The Last Post Ceremony commemorating the service of (3897) Private Horace Edward Young, 29th Australian Infantry Battalion, AIF, First World War.

Accession Number AWM2019.1.1.346
Collection type Film
Object type Last Post film
Physical description 16:9
Maker Australian War Memorial
Place made Australia: Australian Capital Territory, Canberra, Campbell
Date made 12 December 2019
Access Open
Conflict First World War, 1914-1918
Copyright Item copyright: © Australian War Memorial
Creative Commons License This item is licensed under CC BY-NC
Copying Provisions Copy provided for personal non-commercial use

The Last Post Ceremony is presented in the Commemorative area of the Australian War Memorial each day. The ceremony commemorates more than 102,000 Australians who have given their lives in war and other operations and whose names are recorded on the Roll of Honour. At each ceremony the story behind one of the names on the Roll of Honour is told. Hosted by Aaron Pegram, the story for this day was on (3897) Private Horace Edward Young, 29th Australian Infantry Battalion, AIF, First World War.

Speech transcript

3897 Private Horace Edward Young, 29th Australian Infantry Battalion, AIF
KIA 23 March 1917

Today we remember and pay tribute to Private Horace Edward Young.

Horace Young was born about 1897 to Charles and Emma Young of Mornington, Victoria. He attended Mornington State School and worked as a labourer in the district.

In May 1916, Young enlisted in the Australian Imperial Force at Geelong. He trained with the reinforcements to the 29th Battalion for several months in Victoria. In September he embarked from Melbourne on board the transport ship Commonwealth, and arrived in England in November. There he completed a further month’s training before sailing to France.

When Young joined the 29th Battalion in northern France, the Australians were emerging from an extremely severe winter. As the weather warmed up, they noticed that there had been movement in the enemy’s lines.

During 1916, German forces had suffered heavy losses on the Somme sector of the Western Front in northern France. At the end of winter in 1917, the German forces in France made a deliberate withdrawal from their front lines to a strongly defended position called the Siegfried Line. Known as the Hindenburg Line to the British, this position allowed the Germans to shorten their line and concentrate their forces.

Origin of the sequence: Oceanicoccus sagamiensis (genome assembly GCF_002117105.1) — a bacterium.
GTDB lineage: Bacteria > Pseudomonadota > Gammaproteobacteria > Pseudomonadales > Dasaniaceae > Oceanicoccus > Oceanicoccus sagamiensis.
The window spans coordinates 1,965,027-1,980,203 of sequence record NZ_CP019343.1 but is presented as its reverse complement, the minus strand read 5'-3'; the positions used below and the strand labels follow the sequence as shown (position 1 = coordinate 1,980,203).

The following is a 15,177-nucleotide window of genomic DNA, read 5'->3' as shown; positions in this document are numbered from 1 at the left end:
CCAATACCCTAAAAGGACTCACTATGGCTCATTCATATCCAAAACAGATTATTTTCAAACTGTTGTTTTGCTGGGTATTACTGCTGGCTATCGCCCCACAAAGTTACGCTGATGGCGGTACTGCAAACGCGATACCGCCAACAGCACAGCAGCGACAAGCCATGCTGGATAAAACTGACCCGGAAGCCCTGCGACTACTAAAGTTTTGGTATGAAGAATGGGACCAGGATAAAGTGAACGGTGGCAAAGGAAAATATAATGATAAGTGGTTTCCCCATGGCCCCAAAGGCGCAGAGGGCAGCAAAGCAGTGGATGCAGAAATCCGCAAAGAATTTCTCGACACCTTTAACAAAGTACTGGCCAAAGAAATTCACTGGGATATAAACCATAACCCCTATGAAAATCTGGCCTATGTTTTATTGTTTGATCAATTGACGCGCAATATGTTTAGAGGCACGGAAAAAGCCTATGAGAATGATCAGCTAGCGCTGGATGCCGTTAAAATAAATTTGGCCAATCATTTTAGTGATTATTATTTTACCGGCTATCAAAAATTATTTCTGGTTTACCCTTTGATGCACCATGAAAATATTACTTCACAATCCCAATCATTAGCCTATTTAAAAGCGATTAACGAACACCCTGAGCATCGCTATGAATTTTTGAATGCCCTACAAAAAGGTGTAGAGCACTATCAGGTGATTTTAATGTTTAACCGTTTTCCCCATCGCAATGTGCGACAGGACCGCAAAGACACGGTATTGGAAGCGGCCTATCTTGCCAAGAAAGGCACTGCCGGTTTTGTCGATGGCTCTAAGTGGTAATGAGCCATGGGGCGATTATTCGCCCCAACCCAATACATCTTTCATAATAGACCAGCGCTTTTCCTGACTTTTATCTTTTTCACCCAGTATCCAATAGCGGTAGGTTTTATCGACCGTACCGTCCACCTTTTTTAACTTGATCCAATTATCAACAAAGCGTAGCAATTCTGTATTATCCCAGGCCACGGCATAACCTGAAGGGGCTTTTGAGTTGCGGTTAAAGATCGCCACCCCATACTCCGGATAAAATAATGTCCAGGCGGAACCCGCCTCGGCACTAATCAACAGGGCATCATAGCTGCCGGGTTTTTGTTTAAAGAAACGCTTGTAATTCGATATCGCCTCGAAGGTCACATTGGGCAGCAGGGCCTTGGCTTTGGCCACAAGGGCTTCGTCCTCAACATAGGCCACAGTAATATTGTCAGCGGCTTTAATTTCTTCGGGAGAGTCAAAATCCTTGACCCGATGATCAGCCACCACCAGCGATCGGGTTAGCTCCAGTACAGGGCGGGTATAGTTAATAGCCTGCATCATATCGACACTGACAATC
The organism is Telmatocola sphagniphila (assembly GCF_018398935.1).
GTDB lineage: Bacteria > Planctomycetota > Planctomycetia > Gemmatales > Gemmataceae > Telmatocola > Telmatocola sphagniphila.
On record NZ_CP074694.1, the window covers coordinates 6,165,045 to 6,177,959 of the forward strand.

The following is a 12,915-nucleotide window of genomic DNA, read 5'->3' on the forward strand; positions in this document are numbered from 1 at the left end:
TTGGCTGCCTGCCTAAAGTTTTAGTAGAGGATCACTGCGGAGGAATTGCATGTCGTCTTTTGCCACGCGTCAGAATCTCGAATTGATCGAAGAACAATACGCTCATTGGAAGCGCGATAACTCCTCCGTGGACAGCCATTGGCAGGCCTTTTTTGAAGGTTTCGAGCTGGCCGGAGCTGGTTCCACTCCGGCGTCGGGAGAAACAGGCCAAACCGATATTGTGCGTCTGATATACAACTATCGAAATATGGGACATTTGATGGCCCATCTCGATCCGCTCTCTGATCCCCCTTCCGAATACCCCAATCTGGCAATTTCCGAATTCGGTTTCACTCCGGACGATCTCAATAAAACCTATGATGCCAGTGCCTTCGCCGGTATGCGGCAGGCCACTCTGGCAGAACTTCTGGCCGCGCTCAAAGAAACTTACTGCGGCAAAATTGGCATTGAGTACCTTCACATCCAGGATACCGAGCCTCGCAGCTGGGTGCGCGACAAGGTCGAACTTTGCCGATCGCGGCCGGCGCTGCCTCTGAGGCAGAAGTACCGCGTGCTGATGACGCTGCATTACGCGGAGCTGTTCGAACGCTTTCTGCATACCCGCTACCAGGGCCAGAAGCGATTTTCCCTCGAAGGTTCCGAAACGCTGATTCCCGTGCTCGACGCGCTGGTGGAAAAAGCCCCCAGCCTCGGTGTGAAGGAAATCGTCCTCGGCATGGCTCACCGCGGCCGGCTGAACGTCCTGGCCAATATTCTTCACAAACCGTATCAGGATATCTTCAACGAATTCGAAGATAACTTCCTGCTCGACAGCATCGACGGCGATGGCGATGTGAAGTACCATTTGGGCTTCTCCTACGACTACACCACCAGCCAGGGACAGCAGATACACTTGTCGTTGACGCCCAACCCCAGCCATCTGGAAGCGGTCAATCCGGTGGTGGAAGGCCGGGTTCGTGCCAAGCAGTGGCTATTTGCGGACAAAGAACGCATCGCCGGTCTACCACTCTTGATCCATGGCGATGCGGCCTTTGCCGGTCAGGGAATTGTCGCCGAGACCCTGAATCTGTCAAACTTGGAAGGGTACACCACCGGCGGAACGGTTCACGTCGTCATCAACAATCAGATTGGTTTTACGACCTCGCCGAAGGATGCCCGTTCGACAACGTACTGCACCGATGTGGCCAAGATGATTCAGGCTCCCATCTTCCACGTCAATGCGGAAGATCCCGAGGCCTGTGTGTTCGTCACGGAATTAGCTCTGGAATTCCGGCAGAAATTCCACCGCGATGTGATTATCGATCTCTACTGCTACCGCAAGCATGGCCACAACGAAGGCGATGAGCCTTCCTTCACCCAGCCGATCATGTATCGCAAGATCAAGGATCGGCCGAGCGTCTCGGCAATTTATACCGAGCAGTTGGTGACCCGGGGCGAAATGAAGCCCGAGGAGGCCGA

Discovering that the Germans had retreated, Australian and British forces moved forward and occupied several French towns and villages during March 1917. One of these was the small village of Beaumetz, which was occupied by Young and the men of the 29th Battalion.

During their withdrawal, the Germans made defensive stands at selected points. Early on the morning of 23 March 1917, German forces attacked Beaumetz, and Young was killed in the fighting. He was 19 years old.

Horace Young was buried at Beaumetz Cross Roads Cemetery in France, alongside more than 250 soldiers of the First World War. His mother had the following epitaph inscribed on his headstone: “In loving memory of our dearly loved son. Peace perfect peace”.

In Australia, Young was survived by his parents and his siblings Vera, Emily, Alice, and Charlie. His family remembered that he was only 18 years old when he died, so it is possible that Horace had claimed to be older than he was so that he could join the AIF.

Private Horace Edward Young is listed on the Roll of Honour on my right, among almost 62,000 Australians who died while serving in the First World War.

This is but one of the many stories of service and sacrifice told here at the Australian War Memorial. We now remember Private Horace Edward Young, who gave his life for us, for our freedoms, and in the hope of a better world.

Thomas Rogers
Historian, Military History Section

  • Video of The Last Post Ceremony commemorating the service of (3897) Private Horace Edward Young, 29th Australian Infantry Battalion, AIF, First World War. (video)